Family Sues after Man on Suicide Watch is Found Dead
The family of Duane Scott Riddick has filed a lawsuit against Centerstone of Florida in Bradenton after the man, who was self-admitted to the psychiatric hospital for suicidal thoughts, was found dead in his room hanging by a bed sheet. While Riddick initially had voluntarily admitted himself, Cornerstone petition the court to hold him involuntarily until his symptoms could be reduced. Three days later, Riddick was found dead in his room.
Normal protocol for dealing with patients on suicide watch, particularly those who you lobbied the court to retain against their will, is to check on them every fifteen minutes. Riddick was dead for ten hours before anyone noticed.
Medical Malpractice or Simple Negligence?
One reason to follow this case is the question of whether or not the court will rule that Riddick was the victim of medical negligence or simple negligence. The Sheriff’s Department has determined that there were no crimes committed in the course of this incident but did comment that there was clear failure to uphold an even basic standard of medical care.
The staffer on duty when Riddick died, who was fired subsequent to an investigation, told investigators and the family’s lawyer that not every patient on suicide watch was check in on every 15 minutes. Some were considered elevated and they were checked every 15 minutes while others were “allowed to sleep”. The staffer said that he was told let Riddick get some sleep.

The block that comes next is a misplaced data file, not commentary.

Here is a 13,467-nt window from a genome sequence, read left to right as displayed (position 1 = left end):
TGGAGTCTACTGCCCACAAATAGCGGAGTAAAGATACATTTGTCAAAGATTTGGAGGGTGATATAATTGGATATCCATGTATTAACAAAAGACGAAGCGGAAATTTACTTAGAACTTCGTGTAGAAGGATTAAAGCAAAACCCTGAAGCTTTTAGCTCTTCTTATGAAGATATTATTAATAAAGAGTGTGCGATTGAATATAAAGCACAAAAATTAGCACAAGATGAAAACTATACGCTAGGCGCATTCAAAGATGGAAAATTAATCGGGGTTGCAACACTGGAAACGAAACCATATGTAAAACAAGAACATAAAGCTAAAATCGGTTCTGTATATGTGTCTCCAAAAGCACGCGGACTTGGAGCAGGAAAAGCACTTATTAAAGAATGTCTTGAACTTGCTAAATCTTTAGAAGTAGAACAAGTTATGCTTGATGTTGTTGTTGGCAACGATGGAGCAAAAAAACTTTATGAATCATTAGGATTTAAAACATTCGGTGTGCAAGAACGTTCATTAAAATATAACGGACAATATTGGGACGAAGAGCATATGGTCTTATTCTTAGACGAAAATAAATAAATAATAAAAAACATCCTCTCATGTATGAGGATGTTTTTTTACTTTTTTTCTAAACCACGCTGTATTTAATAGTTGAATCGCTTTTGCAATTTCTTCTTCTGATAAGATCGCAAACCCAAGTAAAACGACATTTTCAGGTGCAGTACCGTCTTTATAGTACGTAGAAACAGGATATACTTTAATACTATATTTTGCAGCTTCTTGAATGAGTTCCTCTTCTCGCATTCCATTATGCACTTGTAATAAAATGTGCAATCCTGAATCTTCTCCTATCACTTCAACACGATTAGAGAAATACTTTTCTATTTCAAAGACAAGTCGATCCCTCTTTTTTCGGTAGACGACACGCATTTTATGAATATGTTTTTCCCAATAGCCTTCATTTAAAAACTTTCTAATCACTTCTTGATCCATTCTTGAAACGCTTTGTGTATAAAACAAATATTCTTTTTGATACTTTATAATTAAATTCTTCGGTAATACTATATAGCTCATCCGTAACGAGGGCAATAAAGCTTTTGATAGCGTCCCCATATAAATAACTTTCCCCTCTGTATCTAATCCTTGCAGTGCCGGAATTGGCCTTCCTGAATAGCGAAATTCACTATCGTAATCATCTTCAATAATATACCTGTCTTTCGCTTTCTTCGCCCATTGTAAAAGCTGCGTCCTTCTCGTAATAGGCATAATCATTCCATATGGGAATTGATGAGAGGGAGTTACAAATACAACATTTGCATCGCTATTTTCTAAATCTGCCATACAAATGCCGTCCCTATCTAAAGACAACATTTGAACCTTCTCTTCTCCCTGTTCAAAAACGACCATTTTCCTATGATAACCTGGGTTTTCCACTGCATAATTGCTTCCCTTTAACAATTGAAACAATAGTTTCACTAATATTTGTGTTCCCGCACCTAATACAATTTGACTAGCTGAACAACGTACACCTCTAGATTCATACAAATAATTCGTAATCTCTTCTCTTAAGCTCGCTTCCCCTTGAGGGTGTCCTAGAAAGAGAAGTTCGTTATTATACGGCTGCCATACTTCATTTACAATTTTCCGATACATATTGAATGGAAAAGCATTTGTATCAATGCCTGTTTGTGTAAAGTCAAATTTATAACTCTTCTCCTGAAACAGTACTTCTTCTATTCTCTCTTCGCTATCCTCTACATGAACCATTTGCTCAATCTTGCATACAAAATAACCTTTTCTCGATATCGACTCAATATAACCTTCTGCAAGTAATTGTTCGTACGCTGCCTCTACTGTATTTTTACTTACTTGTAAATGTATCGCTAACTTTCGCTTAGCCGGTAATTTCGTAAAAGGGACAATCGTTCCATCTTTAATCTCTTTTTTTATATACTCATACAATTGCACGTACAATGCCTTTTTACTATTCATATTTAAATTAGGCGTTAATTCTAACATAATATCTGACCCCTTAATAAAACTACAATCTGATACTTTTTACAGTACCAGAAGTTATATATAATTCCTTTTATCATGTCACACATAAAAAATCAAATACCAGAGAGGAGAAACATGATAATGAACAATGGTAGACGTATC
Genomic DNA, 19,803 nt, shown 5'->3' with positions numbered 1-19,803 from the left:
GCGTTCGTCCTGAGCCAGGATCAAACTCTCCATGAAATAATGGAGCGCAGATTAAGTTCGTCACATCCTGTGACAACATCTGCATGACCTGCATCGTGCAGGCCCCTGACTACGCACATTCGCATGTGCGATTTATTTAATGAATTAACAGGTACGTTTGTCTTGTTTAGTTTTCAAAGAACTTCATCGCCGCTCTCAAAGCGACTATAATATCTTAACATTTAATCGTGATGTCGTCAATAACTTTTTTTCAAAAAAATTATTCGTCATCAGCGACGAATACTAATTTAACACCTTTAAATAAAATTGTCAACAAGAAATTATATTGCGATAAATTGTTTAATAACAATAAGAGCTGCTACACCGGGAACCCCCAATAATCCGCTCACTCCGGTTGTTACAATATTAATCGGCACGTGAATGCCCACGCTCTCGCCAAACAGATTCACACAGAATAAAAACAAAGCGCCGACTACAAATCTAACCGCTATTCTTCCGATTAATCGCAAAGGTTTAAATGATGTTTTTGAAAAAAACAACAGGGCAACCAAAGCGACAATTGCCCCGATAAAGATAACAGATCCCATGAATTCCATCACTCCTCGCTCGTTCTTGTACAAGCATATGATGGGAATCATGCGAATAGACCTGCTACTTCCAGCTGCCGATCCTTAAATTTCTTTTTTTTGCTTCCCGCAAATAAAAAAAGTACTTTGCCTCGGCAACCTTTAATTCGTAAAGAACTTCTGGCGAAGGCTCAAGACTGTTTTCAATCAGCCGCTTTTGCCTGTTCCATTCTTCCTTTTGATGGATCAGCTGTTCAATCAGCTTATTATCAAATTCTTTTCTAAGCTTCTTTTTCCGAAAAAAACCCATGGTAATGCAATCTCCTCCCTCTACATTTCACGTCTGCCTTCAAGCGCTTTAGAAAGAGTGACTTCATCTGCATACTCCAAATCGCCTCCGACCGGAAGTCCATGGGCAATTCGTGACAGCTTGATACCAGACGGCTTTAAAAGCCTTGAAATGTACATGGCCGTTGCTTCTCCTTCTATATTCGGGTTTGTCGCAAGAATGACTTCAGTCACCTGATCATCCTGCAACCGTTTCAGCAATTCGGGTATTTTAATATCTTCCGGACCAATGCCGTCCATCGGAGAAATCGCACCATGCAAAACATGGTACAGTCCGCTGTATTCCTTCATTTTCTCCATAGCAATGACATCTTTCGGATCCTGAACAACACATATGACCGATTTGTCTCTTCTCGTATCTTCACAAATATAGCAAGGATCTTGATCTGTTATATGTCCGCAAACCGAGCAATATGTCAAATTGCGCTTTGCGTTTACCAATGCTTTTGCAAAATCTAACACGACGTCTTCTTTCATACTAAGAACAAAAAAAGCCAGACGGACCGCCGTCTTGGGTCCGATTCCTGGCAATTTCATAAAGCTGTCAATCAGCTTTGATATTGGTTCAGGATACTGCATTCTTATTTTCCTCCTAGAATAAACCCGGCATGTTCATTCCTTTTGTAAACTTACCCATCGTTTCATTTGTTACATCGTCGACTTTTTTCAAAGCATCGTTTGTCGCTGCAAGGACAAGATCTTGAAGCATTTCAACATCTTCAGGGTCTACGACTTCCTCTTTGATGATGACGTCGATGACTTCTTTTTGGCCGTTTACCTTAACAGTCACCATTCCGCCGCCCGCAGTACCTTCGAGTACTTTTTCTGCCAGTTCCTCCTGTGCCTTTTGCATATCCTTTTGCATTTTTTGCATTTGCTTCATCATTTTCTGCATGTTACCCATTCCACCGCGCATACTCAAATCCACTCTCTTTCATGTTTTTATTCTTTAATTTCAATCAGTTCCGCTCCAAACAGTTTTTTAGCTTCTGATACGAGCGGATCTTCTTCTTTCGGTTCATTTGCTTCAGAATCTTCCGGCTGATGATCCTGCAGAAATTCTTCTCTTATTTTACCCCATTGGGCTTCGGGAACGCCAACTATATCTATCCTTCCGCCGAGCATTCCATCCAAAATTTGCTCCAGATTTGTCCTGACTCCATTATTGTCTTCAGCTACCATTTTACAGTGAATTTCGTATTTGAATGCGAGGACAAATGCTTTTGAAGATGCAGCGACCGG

The man, who was identified as a “mental health tech”, told investigators that techs were given a verbal report on who needed to be checked continuously and who should be allowed to rest undisturbed. Riddick’s file, which was made available to investigators, listed him as requiring “continuous observation.”
The reason why this question is important is that it will determine how this case will be handled. Negligence cases are much easier to litigate in Florida and have far fewer restrictions and regulations than medical malpractice lawsuits. The question will come down to whether or not the staffer who failed to keep an eye on Riddick committed medical negligence or if it was basic negligence.
The line is not as clear as it might. A recent Supreme Court decision determined that a young deaf girl who was an inpatient in a hospital that dealt with patients who were both deaf and had psychiatric problems was the victim of basic negligence and not medical malpractice. When the girl became agitated, staff attempted to subdue her using techniques that they had been taught as a part of their training. When the girl lost her leg as a result of their “techniques” the Supreme Court ruled it was not medical malpractice because it did not require a “medical decision.”
The court may similarly rule that Cornerstone’s employee, and by extension Cornerstone, is guilty of negligence and not medical negligence.
Contact a Jacksonville, FL Wrongful Death Attorney
If you’re loved one has been taken from you as a result of someone else’s negligence, contact the Jacksonville wrongful death attorneys at Gillette Law today. We can help you recover damages for your loss and hopefully prevent similar incidents from occurring in the future.